Fed keeps interest rates steady amid inflation concerns

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The Federal Reserve said Wednesday, July 26, 2017 that the labor market "has continued to strengthen." It left its key short-term interest rate unchanged, a 1% to 1.25%.

WASHINGTON — America’s top central bankers are keeping interest rates steady.

The Federal Reserve said Wednesday that the job market is still getting stronger, and it left rates alone after three hikes since December.

One worry: Inflation has fallen below 2%, the target that the Fed considers healthy, for three consecutive months. The Fed said it was “monitoring inflation developments closely.” Some Fed policy officials have warned against raising interest rates again until inflation gets closer to the target.

In a statement after their two-day meeting, central bankers said they expected the economy to “warrant gradual increases” in rates. Most Fed officials expect at least one more hike this year, either in September, October or December.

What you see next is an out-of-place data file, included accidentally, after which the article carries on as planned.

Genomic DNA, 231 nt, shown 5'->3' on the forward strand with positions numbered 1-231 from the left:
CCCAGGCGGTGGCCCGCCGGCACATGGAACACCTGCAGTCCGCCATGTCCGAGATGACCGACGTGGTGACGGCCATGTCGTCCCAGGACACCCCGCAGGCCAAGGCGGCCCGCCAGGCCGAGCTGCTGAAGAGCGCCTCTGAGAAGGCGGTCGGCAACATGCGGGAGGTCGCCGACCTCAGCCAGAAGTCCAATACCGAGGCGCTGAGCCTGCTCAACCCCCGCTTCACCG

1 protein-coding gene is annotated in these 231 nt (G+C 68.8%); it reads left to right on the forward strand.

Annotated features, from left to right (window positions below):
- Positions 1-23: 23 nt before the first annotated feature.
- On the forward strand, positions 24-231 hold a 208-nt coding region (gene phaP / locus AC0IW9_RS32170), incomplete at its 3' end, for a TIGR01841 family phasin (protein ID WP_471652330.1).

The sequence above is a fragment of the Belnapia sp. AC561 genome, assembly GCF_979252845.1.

Fed policy on interest rates affects tens of millions of Americans, from home buyers to savers. No Fed officials dissented on the central bank’s decision.

The U.S. economy has grown slowly and steadily since 2009, one of the longest periods of growth in American history.

The Fed put interest rates at 0% in December 2008 to prop up the collapsed housing market and bruised economy. Now that the economy has improved, it needs less of the Fed’s strong monetary medicine.

Central bankers said they expect “relatively soon” to begin shrinking what’s known as the balance sheet, mostly vast amounts of Treasury and mortgage-backed securities that the Fed purchased during the crisis years to stimulate the economy.

One question headed into the Fed’s July meeting was whether central bankers would explain their timing for unloading some of those securities. The balance sheet is about $4.5 trillion.

President Trump told The Wall Street Journal on Tuesday that he was considering renominating Janet Yellen for a second-term as Fed chair. He also said that he views his chief economic adviser, Gary Cohn, as a top candidate as well.